I caught an IMAX 3D showing of TRON: Legacy at the Bob Bullock theater in Austin, TX, and really enjoyed it.
Some reviewers have griped about the "lack of story" (which is pretty subjective) but the film definitely has something that's been missed from a bunch of the bandwagon pseudo-journalist hater reviews.
In some surprisingly subtle strokes, Kevin Flynn (Jeff Bridges) is granted a corporate and entrepreneurial legacy, Alan Bradley (Bruce Boxleitner) is given historical and surrogate weight, and the world of TRON is given a shape -- a texture -- the first movie didn't have.
For me, vehicles largely set the tone for (or at least the believability of) a film's universe. Genndy Tartakovsky's Star Wars: Clone Wars animated series arguably created a richer universe by believably bridging the technology from Episode II, Episode III, and even to the original trilogy, than the new trilogy itself did.
Probably largely due to Lead Vehicle Designer Daniel Simon and Production Designer Darren Gilford, Legacy's vehicles possess a form and function they didn't before. Most people understandably tune into the lightcycles on this front, with the updated look and functionality that technology limited before. But in the opening scenes featuring the contemporary Recognizer (updated by Visual Effects Supervisor Ben Procter), the vehicle shows a form and function that was not only lacking, but broke the fourth wall for me when I saw the original film as a kid ("how do they get in and out of there without dying?").
Thematically, the film does some interesting stuff. There's a lightish poke at the pseudo-digirati, the requisite fear of technology overtaking humanity, and so on.
But what I was surprised by was the exploration of fatherhood from three angles: biological child, adopted child, and orphan -- father as "daddy", "buddy", and "sensei". I'd heard complaints about "the father angle" being "worked" as an emotional hook, and maybe there is some of that. Or maybe it's a topic explored broadly across three viewpoints, and there is only so much time and space to do that in the bounds of a movie, let a long a film who's "hook" is its visual panache.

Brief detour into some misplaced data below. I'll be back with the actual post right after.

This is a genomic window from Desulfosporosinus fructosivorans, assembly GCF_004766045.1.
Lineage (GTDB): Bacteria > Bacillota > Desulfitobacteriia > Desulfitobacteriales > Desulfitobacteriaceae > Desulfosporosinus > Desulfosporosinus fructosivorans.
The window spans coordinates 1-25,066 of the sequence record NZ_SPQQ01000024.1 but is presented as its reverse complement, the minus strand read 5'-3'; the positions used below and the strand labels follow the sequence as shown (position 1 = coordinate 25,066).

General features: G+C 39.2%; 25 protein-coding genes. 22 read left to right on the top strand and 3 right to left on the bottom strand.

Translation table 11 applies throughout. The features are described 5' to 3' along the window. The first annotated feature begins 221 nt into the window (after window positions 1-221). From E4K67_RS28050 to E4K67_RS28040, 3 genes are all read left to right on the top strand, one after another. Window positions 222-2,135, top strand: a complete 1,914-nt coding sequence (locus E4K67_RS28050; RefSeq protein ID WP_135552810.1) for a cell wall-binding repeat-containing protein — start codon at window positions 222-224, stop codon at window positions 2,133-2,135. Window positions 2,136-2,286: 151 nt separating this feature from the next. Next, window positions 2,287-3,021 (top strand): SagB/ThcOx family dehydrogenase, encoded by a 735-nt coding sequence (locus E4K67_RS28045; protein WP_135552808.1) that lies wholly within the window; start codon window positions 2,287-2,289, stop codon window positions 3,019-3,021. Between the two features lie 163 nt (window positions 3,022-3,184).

As far as performances go, I'm a biased Bridges fan, and enjoyed his reprisal of Kevin Flynn. Some of his statements and actions are wonderfully anachronistic -- which they should be, given his "man out of time" predicament.
Garrett Hedlund and Olivia Wilde are solid in their respective roles of Sam Flynn and Quorra (I think Hedlund has the potential to be like Daniel Craig as he matures (and should play his son in the interim), and Wilde is really coming into her own), and Bruce Boxleitner? Wicked cool" (I wanted to be you, Scarecrow.)
The other notable actors in the film -- the digital ones -- are a mixed bag, but trend more on the positive. Virtual young Jeff Bridges treads into the uncanny valley at times, but that's because more often, it's frankly just uncanny. Due to composition and more subtle emotions, the virtual Bridges works quite well, and is an impressive entry into the virtual acting space. It's largely only with the bigger emotions that the acting breaks down a little, but kudos to Disney and director Joseph Kosinski for pushing the envelope, and not waiting for someone else to crack the perfect virtual actor for them. The first TRON was about pushing film technology; it's nice to see the new one do its equivalent.
So, overall, TRON: Legacy is an enjoyable film -- the expected "visual tour-de-force", but with more mythos, acting highlights, and technology showcases than I fear people will give it credit for.
(Footnote -- the DAFT PUNK score for the movie? Wicked tight.)